Cookies on this website
We use cookies to ensure that we give you the best experience on our website. If you click 'Continue' we'll assume that you are happy to receive all cookies and you won't see this message again. Click 'Find out more' for information on how to change your cookie settings.

A new international definition of chronic fatigue syndrome employs an epidemiological perspective. Studies in nonspecialist settings confirm the association of the symptom of chronic fatigue with depression but also reveal that the physical illness attribution, typical of hospital-referred patients and associated with a poor prognosis, is relatively uncommon in primary care. It is concluded that further efforts at classification and treatment of patients suffering from chronic unexplained fatigue should take the patients' beliefs, behaviour and emotional state into account as well as their somatic symptoms.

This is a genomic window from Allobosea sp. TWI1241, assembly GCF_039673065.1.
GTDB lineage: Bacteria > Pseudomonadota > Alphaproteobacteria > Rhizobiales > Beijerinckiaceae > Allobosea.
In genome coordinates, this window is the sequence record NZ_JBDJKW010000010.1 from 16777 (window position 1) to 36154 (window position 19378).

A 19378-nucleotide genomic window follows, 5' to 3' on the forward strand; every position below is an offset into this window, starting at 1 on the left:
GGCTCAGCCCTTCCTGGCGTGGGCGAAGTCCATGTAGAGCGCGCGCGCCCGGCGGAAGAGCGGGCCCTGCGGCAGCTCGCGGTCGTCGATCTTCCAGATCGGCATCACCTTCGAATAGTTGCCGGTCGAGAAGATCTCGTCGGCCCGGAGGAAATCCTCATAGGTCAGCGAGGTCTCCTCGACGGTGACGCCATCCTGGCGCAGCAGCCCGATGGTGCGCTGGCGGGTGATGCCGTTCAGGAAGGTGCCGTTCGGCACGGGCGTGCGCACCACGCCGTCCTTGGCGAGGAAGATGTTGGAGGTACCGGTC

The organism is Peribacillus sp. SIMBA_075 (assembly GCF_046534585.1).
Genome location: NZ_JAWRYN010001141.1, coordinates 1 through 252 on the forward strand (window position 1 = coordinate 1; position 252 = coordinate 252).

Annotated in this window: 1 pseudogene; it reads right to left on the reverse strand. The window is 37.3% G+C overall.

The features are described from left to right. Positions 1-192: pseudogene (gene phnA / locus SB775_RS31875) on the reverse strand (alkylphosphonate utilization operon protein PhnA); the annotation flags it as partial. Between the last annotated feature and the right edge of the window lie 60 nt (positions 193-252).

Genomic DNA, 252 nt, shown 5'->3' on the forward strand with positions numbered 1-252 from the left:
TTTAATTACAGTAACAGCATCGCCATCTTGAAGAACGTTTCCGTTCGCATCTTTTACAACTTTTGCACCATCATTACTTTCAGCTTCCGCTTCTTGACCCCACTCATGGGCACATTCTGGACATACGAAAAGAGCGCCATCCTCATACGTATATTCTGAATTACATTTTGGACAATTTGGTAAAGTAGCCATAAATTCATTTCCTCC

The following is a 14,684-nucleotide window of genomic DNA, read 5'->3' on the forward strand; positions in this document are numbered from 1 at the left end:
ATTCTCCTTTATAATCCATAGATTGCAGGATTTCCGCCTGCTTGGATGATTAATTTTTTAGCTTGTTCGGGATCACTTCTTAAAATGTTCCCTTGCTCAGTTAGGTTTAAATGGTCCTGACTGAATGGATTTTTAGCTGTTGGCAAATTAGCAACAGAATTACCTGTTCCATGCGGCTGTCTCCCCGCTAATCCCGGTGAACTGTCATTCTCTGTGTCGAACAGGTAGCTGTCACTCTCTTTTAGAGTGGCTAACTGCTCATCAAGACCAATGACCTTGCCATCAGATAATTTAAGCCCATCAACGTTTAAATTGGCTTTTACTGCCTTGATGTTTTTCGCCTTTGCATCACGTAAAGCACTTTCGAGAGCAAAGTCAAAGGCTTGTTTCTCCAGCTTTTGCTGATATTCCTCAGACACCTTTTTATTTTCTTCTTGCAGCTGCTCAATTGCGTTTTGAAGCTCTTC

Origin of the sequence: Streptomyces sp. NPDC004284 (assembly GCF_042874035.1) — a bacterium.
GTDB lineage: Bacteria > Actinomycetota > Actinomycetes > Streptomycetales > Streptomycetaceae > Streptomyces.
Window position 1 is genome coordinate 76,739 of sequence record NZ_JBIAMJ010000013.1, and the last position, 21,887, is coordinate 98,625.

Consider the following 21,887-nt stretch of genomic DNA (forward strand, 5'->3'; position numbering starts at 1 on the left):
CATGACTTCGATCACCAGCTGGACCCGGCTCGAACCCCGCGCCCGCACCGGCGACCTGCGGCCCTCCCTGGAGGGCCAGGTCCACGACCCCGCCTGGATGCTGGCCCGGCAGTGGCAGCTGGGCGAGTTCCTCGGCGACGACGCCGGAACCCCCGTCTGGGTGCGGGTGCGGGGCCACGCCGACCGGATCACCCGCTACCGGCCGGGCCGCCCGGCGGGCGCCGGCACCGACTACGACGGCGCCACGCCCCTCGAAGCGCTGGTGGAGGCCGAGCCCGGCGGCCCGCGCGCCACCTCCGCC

Original publication

DOI

10.1097/00001504-199503000-00005

Type

Journal article

Journal

Current Opinion in Psychiatry

Publication Date

01/01/1995

Volume

8

Pages

85 - 89